South Africa approach judgement day
Stephen Nell
October 3, 2011
South African centre Jean de Villiers runs with the ball during Pool D match against Wales, Wellington Regional Stadium, Wellington, New Zealand, September 11, 2011
Springbok centre Jean de Villiers in action against Wales. He will be seen as the perfect replacement for Frans Steyn against Australia © Getty Images

Seldom has there been so much riding on one match for Springbok rugby and some of the individuals involved as Sunday's quarter-final against Australia in Wellington.

For the Springboks it will be season-defining. They decided some time ago that the Tri-Nations would not be their tournament this year as they opted to rest key players in order to condition them to peak at the World Cup.

As a result South Africa were undercooked when they lost to Australia in Durban. They got up to beat a second string New Zealand side in Port Elizabeth and have subsequently hit their stride at the World Cup following a narrow escape against Wales.

It remains difficult to judge exactly where they are based on performances in Pool D, but it should be noted that some of the key performance areas have been good. South Africa have thus far done well at set-piece, defended superbly, been extremely disciplined and have kicked well.

The performance against Wales should be viewed in perspective. South Africa have a winning habit against the Welsh and have only ever lost to them in 1999. This year's Welsh side is arguably the best one they have subsequently come up against.

Secondly, South Africa weathered a Welsh onslaught and when they were in trouble at 10-16 down took the ball through a number of phases before Francois Hougaard landed the decisive blow.

Even so, Wales even had their opportunities to win in the closing stages, but did not have the temperament. Perhaps all the years of struggling against South Africa had instilled an inferiority complex.

South Africa's most clinical performance came against Fiji. They demolished the islanders 49-3, but this Fijian side is nothing to get excited about.

After that a routine 87-0 victory against Namibia followed before a struggle against Samoa that resulted in a 13-5 victory. There are romantic notions about how the islanders play the game, but Samoa's tactics were downright violent and it was outrageous to hear them complaining about referee Nigel Owens in the aftermath. It was as tricky a pool match as the Boks could face and all that matters is that they came through it with a victory.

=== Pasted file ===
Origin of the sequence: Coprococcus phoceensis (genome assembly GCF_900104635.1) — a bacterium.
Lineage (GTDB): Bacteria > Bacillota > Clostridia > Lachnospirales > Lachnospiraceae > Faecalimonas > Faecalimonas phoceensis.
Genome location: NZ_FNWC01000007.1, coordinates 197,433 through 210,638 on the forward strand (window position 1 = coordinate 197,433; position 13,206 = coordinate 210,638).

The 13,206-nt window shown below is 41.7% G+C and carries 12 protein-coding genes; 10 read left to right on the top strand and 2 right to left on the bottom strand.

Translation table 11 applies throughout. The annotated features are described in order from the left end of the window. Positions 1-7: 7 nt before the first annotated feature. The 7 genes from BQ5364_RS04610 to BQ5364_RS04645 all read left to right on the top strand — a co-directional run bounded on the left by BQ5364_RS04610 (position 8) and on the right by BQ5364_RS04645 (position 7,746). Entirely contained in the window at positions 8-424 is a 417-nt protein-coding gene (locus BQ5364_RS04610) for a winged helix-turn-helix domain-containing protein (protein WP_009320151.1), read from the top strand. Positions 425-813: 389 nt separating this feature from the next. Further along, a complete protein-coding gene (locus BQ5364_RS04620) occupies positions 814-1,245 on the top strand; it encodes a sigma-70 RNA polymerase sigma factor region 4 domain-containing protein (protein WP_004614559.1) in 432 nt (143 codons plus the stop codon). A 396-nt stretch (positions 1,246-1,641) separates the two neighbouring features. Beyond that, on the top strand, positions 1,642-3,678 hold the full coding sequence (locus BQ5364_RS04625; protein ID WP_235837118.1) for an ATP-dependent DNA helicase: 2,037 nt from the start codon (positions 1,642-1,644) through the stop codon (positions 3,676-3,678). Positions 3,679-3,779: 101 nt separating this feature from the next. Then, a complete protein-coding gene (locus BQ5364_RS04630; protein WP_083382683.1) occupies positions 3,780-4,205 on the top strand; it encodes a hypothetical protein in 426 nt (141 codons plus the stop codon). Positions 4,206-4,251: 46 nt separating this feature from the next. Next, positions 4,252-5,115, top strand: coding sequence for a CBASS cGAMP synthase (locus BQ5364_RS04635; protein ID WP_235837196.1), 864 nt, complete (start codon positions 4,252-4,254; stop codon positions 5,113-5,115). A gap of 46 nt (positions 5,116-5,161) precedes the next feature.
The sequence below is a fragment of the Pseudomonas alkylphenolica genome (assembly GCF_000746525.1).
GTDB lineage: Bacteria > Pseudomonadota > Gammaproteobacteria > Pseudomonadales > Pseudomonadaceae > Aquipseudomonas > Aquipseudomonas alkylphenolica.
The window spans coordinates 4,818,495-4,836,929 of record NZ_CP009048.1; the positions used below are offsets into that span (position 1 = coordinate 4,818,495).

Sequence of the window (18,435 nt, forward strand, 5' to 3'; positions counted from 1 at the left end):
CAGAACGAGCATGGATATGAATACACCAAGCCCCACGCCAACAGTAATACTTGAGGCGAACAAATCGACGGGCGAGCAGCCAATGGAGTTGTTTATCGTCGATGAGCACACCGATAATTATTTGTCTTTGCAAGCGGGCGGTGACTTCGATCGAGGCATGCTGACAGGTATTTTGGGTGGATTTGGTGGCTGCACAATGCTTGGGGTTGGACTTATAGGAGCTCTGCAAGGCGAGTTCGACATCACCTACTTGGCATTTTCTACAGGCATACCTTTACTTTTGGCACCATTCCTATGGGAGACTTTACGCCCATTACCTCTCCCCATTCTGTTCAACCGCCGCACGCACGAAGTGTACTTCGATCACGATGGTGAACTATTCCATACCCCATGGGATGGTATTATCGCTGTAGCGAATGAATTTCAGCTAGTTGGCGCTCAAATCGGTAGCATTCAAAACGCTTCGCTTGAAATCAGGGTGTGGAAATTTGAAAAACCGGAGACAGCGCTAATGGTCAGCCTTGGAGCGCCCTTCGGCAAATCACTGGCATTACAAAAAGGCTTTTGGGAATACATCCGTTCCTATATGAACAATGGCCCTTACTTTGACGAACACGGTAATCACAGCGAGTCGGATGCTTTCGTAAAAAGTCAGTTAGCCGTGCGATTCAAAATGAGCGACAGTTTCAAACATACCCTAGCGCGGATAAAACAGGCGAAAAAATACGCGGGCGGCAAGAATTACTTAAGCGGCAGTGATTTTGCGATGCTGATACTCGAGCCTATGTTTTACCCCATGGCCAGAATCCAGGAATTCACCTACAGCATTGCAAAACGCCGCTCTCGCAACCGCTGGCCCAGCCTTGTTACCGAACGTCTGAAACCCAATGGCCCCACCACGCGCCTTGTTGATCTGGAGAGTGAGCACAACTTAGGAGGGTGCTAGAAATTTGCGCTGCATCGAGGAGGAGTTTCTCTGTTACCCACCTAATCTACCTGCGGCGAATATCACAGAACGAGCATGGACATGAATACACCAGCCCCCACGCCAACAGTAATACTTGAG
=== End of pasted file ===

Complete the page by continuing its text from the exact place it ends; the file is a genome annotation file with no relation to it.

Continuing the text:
"Perhaps the Wallabies will be considered favourites based on them being Tri-Nations champions, but pause for a moment and consider this a World Cup rather than an annual tournament."

There have been numerous star performers. They include props Jannie du Plessis, Gurthrö Steenkamp and Beast Mtawarira, reserve hooker Bismarck du Plessis, lock Danie Rossouw, flankers Heinrich Brüssow and Schalk Burger, flyhalf Morné Steyn, centre Jaque Fourie, wing JP Pietersen and fullback Patrick Lambie.

South Africa have nevertheless lost a trump card in inside centre Frans Steyn. While he executed his fundamental duties as well as one could expect from a No 12, his massive boot again proved to be a factor. Now that he's out of the tournament with a shoulder injury, the Boks have lost the ability to punish the opposition for a penalty conceded from up to 60-odd metres out.

However, Jean de Villiers is as good a replacement as one could hope for now that he has recovered from the rib injury that he sustained against Wales. Lambie, who is the baby in the side, has also proved that he has the temperament to succeed at international level. Now it's all or nothing against Australia and whoever loses the match will consider their World Cup a failure.

Perhaps the Wallabies will be considered favourites based on them being Tri-Nations champions, but pause for a moment and consider this a World Cup rather than an annual tournament.

There is so much riding on it that teams may well be a lot more inhibited in the knockout phase. Consider South Africa's strengths and that the weather in Wellington is bloody awful. Australia probably deserve to be favourites having beaten South Africa in seven of their last 11 matches, but a Bok side with a strong set-piece and accurate kicker in Morné Steyn must at least be considered as being in with a reasonable chance.

It also appears that the technical expertise of Rassie Erasmus and the defensive coaching of Jacques Nienaber has yielded the desired results. The Bok defence is much better than in 2010 and they scramble particularly well. They only conceded two tries in their pool matches.

The Boks therefore appear to have the game plan for the challenge and experienced personnel who know how to win. There is so much riding on this game. If South Africa lose, it will be a last one in a Springbok jersey for at least John Smit, Victor Matfield and Danie Rossouw.

Smit's detractors have argued that he should have called it quits after the Tri-Nations in 2009, but he remains central to coach Peter de Villiers's master plan.

As for a coach who has been ridiculed so much in the international media, there is the prospect of a last laugh before he rides into the sunset. De Villiers has communicated his vision particularly well at the World Cup and thus far not courted any controversy. He is measured in his comments and South Africa appear to be winning the public relations battle.

© ESPN Sports Media Ltd.

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